I first watched Agantuk as a child with my parents. I do not remember the year, but I do recollect that my father had told me that it is indeed one of Ray’s finest works. Needless to say, I understood very little about the context of the movie, but at the same time I was never bored. Perhaps, it is the unique story telling capacity of Ray, that along with the kids (Babloo and his friends) in the movie, even I wanted to know what happened during a full Solar eclipse or a full Lunar eclipse. I re-watched it a few days back along with my husband and I realised why my father was correct about the movie being one of Ray’s best (click here to watch the movie with English subtitles). Anybody who is conversant with Ray’s work will probably count “Pather Pnachali”, “Charulata” or may be “the “Goopi Bagha” series to be the best works of him, but I will place “Agantuk” on a much higher pedestal, may be just after “Charulata”.
Utpal Dutta who plays the role of the stranger uncle in the movie delivers probably one of his most nuanced performances of his life. His acting calibre, like Ray’s directorial calibre, is beyond any question. But what is worth remembering that , Dutta and Ray together convinces you to be a part of this journey of discovering “who is this stranger?”. Deep down, Ray convinces you to reassess your views about yourself, your roots, your tradition and the human civilisation as a whole. And perhaps because of his genius, he manages to do it in extremely simple ways.
One of my favourite moments from the movie is the scene where the wife/niece asks his uncle, about whom she is still not so sure of, that how could he write such wonderful Bengali since he has spent most of his life abroad in the west. He answered that one’s mother tongue is something very close to heart, if one wants to forget it out of his own will he can do it in three months and if not, then probably 35 years is also not enough. While Ray remained a social commentator of the times he lived in, this particular aspect is a stern reminder of the times we live in too. I hardly see kids these days pronouncing Bangla or Hindi, two Indian languages I know, without mixing a splatter of English in to it. While this might be fashionable for the parents, I wonder how the beauty of multicultural and multilingual society will be lost in a few years from now. I will be happy if my children can read Shakespeare or JK Rowling in English but I will be happier if they do not need a translation to understand the beauty of Sunil Gangopadhyay or Leela Majumdar.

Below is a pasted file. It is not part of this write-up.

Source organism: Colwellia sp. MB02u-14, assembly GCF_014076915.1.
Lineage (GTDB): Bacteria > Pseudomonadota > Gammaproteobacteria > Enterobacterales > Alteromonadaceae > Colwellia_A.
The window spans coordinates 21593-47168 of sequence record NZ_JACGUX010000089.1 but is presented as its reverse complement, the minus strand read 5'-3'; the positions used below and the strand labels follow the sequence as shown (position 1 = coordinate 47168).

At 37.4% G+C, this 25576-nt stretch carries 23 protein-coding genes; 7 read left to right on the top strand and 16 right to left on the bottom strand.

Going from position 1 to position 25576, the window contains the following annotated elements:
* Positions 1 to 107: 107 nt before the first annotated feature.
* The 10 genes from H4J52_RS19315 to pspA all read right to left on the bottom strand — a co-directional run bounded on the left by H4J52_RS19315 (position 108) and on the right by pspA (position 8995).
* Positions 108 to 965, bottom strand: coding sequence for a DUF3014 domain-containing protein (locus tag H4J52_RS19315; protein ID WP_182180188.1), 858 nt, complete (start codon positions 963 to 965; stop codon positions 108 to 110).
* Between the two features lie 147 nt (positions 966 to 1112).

Coming back to the question about the journey of discovering “who is this man actually?”, the husband insists that the wife should not be carried away by emotions and insist on seeing his passport. While the uncle shows his passport on his own to the husband, he makes a valid argument about what does a passport prove? His name, his identity? No! A passport may be forged anytime (and we thought only our generation is fighting the crisis of identity theft in the wake of the popularity of social media) but more than that, it is a never a proof of human conscience. Later in the movie we see that the conscience which made the wife/niece to distrust this man and forced her to carefully remove two valuable figurines from the living room, replacing them in their original positions when the husband invites one of his friends to meet this man. The wife is convinced that he might be his uncle and not a thief but on the other hand she also fears that he might have come back after so many years to claim his share of family property.